So, how exactly do you calculate whether or not a particular show might be successful? There are five numbers to pay attention to when evaluating trade show ROI: attendees, % target, reach, conversion rate, and lifetime value.
- Attendees are simply the number of potential buyers at a trade show. This is often the number that is prominently advertised in the prospectus; however, it is very unlikely that this represents your potential customers, so we must multiply this figure by % Target to actually understand who might purchase our products.
- % Target describes the segment of the show’s audience that falls within your target market (people who would buy your product). Typically a show will provide two numbers: the percentage of attendees by industry, and the percentage of attendees by job title. We recommend adding each category and multiplying these numbers together.
- Reach describes how likely it is that you will get in front of your target audience. The larger your presence relative to the show, the more likely it is that you will actually get to talk to your target audience. For example, if you have a large booth at a small show, your chances of talking to a larger percentage of show participants increases.
- Conversion Rate is the likelihood that a lead will convert into a paying customer. This is the product of the various levels of your sales process and the drop-off that typically occurs within each stage.
- Lifetime Value is the value that you as a company get, on average, from a new customer. For an e-commerce company this might be the average sale multiplied by the number of sales over the course of a customer relationship. For a SaaS company, this might be your annual subscription multiplied by the average number of years a customer stays with you.
Putting It All Together
Your estimated trade show ROI is the product of these numbers. If we take the following example:
- Attendees = 15,000
- Target audience = 16.25%
- Reach = 10%
- Conversion Rate = 1%
- Lifetime Value = $5,000
Then your expected value from this event would be 15,000 X .1625 X .10 X .01 X 5,000 = $12,187.50. As long as your cost did not exceed this amount then your event would likely have positive ROI.
Trade Show ROI Drivers
Similar to estimating cost, there are several numbers that can make a big difference in your trade show ROI calculation (assuming you have reasonable values for your conversion rate and lifetime value), these are % Target and Reach.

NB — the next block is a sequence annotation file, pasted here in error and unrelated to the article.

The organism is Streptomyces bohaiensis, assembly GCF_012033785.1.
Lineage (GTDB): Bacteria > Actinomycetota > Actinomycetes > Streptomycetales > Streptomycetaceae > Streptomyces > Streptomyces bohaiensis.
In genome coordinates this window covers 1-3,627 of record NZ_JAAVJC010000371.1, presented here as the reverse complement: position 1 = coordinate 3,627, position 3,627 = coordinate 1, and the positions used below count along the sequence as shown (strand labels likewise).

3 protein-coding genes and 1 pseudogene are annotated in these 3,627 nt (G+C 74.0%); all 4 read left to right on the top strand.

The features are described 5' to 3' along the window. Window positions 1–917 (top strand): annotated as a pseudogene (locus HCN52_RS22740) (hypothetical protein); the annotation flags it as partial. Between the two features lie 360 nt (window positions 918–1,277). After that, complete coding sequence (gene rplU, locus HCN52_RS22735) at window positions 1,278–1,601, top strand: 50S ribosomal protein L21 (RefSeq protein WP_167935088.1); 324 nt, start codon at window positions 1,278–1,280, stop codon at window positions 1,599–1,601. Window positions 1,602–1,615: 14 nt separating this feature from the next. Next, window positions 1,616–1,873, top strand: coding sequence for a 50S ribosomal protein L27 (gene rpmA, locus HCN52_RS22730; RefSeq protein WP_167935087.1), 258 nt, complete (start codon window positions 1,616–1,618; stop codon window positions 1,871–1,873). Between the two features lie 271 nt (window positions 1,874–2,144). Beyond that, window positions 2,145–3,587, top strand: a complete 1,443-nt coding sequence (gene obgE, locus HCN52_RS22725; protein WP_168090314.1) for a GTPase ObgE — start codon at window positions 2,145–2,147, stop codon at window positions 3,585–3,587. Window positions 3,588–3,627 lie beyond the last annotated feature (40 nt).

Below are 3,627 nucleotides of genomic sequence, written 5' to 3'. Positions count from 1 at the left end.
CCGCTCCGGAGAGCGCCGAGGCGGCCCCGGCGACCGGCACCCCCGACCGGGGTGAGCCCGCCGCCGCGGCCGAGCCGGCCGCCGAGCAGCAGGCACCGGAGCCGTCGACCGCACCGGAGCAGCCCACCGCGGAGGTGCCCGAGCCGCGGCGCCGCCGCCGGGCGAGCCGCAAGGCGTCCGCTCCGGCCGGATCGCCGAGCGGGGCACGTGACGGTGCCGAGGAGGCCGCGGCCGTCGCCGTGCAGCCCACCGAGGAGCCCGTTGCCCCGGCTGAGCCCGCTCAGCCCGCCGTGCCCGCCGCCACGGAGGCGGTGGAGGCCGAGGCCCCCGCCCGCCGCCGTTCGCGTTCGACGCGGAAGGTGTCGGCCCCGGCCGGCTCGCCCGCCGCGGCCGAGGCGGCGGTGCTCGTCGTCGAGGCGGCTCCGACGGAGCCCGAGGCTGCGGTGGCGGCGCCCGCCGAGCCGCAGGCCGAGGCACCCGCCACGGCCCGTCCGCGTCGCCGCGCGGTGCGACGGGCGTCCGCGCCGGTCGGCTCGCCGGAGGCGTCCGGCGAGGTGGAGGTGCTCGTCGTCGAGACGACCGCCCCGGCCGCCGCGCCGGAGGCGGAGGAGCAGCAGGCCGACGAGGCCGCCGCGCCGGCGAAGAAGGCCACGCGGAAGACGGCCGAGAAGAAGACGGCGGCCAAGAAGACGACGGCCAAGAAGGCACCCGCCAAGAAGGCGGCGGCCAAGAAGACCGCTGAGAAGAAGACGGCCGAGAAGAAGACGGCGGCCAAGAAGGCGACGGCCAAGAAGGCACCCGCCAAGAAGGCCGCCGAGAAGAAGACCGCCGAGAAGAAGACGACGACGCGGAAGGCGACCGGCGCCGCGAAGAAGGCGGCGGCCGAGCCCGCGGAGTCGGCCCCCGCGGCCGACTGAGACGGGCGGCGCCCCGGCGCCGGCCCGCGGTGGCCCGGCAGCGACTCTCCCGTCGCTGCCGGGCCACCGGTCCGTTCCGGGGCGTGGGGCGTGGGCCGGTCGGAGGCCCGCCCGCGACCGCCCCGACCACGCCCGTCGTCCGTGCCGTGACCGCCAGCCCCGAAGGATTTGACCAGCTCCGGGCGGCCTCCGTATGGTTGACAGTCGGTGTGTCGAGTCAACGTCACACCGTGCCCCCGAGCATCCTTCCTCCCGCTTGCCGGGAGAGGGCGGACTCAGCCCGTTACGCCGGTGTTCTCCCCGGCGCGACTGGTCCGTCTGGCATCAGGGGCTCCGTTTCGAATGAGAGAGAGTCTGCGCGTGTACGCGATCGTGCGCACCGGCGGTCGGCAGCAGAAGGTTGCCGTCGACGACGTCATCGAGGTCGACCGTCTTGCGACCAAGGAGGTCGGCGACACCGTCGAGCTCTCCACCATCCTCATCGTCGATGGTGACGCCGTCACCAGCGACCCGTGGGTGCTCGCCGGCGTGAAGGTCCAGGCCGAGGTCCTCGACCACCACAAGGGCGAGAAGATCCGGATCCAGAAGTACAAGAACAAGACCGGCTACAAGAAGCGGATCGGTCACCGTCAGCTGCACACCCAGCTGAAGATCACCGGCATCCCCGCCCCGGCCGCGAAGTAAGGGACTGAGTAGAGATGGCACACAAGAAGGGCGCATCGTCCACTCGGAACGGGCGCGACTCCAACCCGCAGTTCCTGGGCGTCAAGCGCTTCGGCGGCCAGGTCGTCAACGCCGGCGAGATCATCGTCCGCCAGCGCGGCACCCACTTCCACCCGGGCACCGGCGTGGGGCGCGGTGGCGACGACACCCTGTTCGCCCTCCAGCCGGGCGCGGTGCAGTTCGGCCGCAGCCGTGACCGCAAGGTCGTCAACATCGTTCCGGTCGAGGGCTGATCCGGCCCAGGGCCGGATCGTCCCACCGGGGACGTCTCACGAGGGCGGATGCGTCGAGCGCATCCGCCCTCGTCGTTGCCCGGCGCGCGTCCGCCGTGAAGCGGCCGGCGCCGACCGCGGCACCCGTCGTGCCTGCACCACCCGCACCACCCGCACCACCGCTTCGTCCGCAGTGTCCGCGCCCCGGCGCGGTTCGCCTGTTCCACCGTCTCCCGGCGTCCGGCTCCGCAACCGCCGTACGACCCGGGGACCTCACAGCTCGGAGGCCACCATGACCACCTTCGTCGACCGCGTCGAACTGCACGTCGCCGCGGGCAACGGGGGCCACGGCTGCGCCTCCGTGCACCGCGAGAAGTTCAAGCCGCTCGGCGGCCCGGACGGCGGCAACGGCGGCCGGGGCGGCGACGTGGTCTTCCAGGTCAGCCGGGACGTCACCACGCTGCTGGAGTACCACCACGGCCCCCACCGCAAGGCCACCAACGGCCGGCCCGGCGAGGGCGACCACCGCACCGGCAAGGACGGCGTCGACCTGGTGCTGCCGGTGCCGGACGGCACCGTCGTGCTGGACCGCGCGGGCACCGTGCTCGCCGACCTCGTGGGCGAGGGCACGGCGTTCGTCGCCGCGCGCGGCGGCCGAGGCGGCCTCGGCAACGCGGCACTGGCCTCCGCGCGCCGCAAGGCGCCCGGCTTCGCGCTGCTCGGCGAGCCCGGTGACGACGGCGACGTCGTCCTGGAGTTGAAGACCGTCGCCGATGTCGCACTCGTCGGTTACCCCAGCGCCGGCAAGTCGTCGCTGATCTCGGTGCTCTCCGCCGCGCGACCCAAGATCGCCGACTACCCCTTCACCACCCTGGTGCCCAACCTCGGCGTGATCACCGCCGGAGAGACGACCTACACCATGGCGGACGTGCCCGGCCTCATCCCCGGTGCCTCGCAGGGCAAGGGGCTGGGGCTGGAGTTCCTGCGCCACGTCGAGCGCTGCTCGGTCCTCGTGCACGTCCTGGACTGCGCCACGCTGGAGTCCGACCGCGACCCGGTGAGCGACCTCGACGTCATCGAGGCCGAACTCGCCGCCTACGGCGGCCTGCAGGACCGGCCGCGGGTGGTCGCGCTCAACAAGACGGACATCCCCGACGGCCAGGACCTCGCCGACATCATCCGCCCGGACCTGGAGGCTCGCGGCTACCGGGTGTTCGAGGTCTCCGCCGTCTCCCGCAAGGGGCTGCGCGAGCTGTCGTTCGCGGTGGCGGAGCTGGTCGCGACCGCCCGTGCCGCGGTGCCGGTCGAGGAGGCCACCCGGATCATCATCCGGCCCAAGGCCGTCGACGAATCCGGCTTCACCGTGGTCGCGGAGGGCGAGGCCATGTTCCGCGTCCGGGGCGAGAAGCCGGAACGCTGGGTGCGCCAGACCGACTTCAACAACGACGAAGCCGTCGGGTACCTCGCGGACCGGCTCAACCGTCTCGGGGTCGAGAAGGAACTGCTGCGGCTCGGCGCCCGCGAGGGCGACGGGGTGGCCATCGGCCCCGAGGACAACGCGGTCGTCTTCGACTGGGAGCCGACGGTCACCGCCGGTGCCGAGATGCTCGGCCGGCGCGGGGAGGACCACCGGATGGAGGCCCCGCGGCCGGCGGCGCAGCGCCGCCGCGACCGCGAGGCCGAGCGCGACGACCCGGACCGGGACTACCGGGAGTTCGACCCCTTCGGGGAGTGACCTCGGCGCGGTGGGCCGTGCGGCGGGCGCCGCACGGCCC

Because % Target is most often provided by the event itself, these self-reported numbers may not be completely accurate or, in some cases, inflated because they open the event to the general public.
Finally, your Reach is influenced by factors such as the size of the show, the number of salespeople who attend the show on your behalf, your location on the show floor, the size of your booth, and how well you market your presence at a particular show to prospective attendees. What is important to know is that your decisions pertaining to cost will invariably have an impact on reach.
Reach and Booth Size
In our spreadsheet, we link Reach to booth size since, as your investment in your booth increases, so will your potential reach. You should calibrate these values based on your particular audience (e.g. you might have an audience that actively seeks you out) and the number of leads you typically capture at a show given your level of attendance. In our previous example, you would compare the number of expected leads (15,000 Attendees X 16.25% Target X 10% Reach = 244 leads) versus the actual number of leads gathered.
Getting Conversion Rate and Lifetime Value
Conversion rate and lifetime value figures need to come from your business. Ask around if you don’t have these figures (they are important). You can also approximate these values with the help of tools like Google Analytics (for example, you could start with the assumption that your trade show conversion rate is similar to your online conversion rates). Over time and with enough experience, you should be able to calibrate these numbers more precisely.
Next, learn how to find trade show value beyond direct sales >
This article is part of our ebook “Building a Better Trade Show”. Download our free ebook today.